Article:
The CNIL spends the second in the thorny Linky dossier. The gendarme of personal data announced on Tuesday that he had put EDF and Engie on notice for non-compliance with certain conditions for obtaining consent concerning data from communicating meters. The Authority criticizes the two electricity suppliers for not having brought their customer data collection devices into compliance with the GDPR within the time allowed.
The Authority criticizes the two companies for shortcomings in the procedures for collecting the consent of their customers regarding the collection of consumption data from their Linky smart meters and an excessive retention period for consumption data.
The CNIL nevertheless noted that the two companies are in the process of putting themselves in the nails of the GDPR, in what it has called “a global trajectory of compliance” via the designation of a delegate for the protection of data and the maintenance of a processing register. This is why its verdict was ultimately less harsh than expected since it put the two electricity managers on notice to regularize their situation vis-à-vis the GDPR within three months from February 10. .
Three months to comply with the GDPR
In detail, the two companies are accused of a failure to collect the consent of its users with regard to the processing of their electricity consumption data. “The CNIL noted that if the EDF and ENGIE companies do collect consent from their users, this consent is neither specific nor sufficiently informed with regard to consumption data by the hour or half an hour”, thus informed the authority, which also recalls that the collection of consent must be carried out for each objective pursued by the collection of data, which is not the case here.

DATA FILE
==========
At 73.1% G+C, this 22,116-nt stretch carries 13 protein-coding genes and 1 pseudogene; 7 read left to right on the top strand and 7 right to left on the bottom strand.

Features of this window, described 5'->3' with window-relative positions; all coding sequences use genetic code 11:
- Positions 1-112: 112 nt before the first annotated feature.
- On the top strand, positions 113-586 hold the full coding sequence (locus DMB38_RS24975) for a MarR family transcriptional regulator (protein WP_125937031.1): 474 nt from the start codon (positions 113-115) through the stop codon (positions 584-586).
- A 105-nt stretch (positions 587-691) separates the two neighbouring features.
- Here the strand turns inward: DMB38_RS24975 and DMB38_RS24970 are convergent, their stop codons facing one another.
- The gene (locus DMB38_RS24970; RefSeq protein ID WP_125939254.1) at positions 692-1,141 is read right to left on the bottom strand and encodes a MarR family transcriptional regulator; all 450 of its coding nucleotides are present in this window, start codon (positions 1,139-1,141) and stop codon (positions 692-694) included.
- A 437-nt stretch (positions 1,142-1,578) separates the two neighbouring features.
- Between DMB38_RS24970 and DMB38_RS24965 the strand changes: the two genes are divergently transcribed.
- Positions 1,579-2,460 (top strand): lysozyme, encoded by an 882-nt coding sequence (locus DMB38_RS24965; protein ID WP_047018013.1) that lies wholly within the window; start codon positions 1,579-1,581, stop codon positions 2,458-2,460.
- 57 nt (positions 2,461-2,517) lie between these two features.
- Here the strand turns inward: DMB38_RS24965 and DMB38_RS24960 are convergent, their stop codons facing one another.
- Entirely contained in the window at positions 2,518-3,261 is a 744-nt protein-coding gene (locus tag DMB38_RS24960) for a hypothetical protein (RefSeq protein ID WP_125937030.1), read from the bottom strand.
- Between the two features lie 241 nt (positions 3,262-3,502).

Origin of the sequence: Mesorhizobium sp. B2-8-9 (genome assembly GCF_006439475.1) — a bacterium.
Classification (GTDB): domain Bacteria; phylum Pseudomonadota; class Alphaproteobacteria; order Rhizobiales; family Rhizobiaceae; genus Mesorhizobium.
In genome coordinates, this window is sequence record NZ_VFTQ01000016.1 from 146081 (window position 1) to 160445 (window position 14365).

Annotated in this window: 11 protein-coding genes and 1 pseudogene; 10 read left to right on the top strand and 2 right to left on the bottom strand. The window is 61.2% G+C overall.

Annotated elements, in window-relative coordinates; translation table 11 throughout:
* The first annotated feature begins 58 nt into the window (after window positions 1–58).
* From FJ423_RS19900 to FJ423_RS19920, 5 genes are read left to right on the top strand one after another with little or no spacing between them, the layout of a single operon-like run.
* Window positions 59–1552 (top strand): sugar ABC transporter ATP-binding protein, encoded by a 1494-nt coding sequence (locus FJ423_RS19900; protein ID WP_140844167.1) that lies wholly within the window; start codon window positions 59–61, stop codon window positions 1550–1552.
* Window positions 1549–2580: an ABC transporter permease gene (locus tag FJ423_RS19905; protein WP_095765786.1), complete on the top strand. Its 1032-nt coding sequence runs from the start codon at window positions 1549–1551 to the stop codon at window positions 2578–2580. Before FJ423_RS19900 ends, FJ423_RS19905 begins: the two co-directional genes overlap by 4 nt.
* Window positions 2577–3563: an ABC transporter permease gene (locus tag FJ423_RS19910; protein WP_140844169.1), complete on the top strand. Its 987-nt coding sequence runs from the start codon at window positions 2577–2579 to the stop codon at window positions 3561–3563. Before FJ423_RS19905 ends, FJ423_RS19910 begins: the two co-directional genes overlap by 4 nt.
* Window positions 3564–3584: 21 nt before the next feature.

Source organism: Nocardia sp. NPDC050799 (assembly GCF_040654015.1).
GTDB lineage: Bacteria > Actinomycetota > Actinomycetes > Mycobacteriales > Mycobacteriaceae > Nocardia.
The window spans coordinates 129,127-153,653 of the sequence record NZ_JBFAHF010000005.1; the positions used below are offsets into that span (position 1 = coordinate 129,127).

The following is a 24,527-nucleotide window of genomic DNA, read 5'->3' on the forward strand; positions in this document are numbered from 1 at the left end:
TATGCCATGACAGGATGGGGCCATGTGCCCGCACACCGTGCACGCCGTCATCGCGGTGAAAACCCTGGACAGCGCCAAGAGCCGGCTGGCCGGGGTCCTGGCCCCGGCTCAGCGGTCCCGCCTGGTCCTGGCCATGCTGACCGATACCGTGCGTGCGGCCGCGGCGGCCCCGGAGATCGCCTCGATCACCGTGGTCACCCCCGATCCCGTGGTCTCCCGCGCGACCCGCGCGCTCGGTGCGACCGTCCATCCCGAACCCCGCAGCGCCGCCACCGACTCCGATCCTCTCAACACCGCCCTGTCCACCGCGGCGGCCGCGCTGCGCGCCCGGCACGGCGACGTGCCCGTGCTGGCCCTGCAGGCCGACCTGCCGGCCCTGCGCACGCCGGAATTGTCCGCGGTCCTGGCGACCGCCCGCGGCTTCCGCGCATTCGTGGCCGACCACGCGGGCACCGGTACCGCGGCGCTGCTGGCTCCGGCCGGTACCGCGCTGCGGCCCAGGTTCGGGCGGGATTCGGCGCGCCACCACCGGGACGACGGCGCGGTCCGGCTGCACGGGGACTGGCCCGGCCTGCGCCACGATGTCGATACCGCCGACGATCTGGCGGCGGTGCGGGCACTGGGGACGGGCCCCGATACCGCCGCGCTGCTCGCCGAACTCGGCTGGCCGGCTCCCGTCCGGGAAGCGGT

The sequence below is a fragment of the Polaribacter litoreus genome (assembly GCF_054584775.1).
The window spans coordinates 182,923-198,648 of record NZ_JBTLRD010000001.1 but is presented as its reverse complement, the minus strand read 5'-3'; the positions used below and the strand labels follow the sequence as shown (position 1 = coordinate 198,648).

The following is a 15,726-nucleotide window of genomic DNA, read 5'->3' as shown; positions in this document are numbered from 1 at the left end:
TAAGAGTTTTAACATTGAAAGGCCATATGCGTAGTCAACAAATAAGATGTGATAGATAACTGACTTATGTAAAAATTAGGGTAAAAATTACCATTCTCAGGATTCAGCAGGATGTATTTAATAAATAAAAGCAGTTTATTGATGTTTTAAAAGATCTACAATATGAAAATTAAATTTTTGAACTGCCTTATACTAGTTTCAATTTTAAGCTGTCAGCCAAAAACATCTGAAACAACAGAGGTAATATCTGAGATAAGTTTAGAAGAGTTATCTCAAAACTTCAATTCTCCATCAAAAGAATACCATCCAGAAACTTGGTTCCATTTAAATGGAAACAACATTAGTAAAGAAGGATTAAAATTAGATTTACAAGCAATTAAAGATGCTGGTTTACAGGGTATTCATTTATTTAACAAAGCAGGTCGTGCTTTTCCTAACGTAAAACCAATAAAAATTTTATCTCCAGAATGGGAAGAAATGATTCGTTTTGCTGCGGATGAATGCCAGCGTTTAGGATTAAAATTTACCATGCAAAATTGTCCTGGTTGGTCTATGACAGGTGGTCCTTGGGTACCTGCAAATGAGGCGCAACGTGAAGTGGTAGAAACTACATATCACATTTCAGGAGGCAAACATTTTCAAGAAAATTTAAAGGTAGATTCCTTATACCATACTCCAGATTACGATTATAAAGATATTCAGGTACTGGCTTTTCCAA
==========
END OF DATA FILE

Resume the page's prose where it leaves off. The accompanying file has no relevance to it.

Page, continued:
In addition, the two suppliers are also penalized for not ensuring enough to inform their customers about what is hidden behind the collection of their data. This is far from enough informed consent for the CNIL, which also accuses the two managers of incorrect formulations in the explanation of the use of their customers’ data.
The two companies were also punished for a period of data retention deemed excessive. These are kept for a minimum of five years for EDF and three to eight years for Engie. However, “; electricity suppliers are only required to provide customers with their consumption history for a period of three years following the date of consent,” recalls the gendarme of personal data, who thus sent a severe call to order to the two electricity suppliers. It is up to the latter to put themselves in the nails of the GDPR, under penalty of being exposed to fines which can theoretically go up to 4% of their income.